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ASIDES: Mapping the Play, The Tempest

Director Ethan McSweeny and his artistic team design the desert island of his/your/our imagination

By Laura Henry Buda, Community Engagement Manager


Shipwreck on the Skeleton Coast of Namibia; Wikimedia Commons

How can a team of artists construct a world as ubiquitous and mysterious as a deserted island? Artists search for inspiration everywhere, and in theatre, the early stages of the design process usually include visual research: pouring over thousands of images, looking for a texture, a color, a certain slant of light or a particular sense of movement. Though later these images may seem irrelevant to the finished design, something about them ignited inspiration. They provide a window into the mind of the artist—a glimpse of the
enigmatic process of creation.


An abandoned house in Kolmanskop, a ghost town in the desert of southern Namibia; Wikimedia Commons

For The Tempest, director Ethan McSweeny and his designers Lee Savage (set) and Jennifer Moeller (costumes) began with the idea of scarcity. For 12 years, Prospero and Miranda have survived on their island with the few supplies furnished by Gonzalo when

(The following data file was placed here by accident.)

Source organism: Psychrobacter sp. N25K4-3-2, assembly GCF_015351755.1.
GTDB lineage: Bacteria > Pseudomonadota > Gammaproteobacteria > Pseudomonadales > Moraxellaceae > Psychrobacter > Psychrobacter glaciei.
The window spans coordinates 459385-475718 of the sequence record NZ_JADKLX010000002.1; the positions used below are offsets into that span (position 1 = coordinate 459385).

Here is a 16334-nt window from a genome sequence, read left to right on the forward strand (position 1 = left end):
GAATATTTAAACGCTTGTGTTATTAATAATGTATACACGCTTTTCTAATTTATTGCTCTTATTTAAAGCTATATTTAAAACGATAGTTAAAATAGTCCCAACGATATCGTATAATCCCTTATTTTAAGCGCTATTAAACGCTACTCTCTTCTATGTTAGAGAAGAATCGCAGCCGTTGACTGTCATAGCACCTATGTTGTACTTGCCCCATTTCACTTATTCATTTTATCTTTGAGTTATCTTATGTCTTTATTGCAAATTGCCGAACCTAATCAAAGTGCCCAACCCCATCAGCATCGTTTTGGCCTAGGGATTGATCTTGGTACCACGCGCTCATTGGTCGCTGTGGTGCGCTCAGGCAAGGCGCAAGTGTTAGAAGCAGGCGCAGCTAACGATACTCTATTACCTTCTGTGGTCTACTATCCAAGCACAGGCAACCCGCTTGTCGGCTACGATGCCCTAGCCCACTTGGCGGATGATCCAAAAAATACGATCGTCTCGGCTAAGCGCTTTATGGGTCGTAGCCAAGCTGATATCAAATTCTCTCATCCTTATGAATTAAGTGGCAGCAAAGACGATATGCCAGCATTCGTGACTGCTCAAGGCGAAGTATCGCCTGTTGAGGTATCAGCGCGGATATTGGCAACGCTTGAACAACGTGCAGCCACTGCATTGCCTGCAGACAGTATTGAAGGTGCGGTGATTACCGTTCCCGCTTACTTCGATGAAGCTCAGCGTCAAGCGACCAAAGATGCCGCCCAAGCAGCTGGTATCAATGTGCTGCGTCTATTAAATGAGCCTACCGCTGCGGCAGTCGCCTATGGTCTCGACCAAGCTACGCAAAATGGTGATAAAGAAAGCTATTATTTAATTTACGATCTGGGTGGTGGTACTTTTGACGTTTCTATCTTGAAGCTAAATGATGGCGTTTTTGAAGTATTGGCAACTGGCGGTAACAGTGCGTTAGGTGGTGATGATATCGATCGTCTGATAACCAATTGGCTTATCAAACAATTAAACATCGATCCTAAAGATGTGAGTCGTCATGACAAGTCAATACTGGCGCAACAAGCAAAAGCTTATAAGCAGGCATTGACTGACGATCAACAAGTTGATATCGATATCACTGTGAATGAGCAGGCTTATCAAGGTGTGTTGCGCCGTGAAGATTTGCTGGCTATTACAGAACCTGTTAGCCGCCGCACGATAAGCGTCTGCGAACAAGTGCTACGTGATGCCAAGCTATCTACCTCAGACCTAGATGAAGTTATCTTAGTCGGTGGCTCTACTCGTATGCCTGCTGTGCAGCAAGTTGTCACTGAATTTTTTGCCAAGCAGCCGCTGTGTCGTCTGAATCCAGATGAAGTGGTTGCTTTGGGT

they were banished from Milan. Prospero may have had magic to manipulate his surroundings, but in McSweeny’s mind, the realities of shipwreck demanded economy. The designers focused on raw materials, worn and battered by the elements: old clothes, torn sails, sand, stone, driftwood.


Scenic design model for “The Tempest,” by Lee Savage.

This is a not an island where tranquil palms sway on the beach, but it is an island ringing with “sounds and sweet airs, that give delight and hurt not.” Envisioning an environment that is as varied and volatile as its shipwrecked inhabitants, McSweeny and Savage searched for images of barrenness from the Caribbean to Ireland’s Aran Islands. These stark, desolate places became a blank slate that could be a dreamlike wilderness as easily as a hellish exile. Savage’s muses were as diverse as the film The Fall (director Tarsem Singh, 2006), a desert ghost town in southern Namibia, and the preternatural photography of Tim Walker.


Costume renderings by Jennifer Moeller.

Stirred by sources including Garth Knight’s Enchanted Forest photography collection, the underwater images of Michael David Adams and the fashion designs of Alexander McQueen and Sarah Burton, Moeller envisioned the spirits, including Ariel and Caliban, as pieces of the islands itself that have been bound in servitude to Prospero. Their bonds are clearly evident, binding them both to Prospero and their environment.

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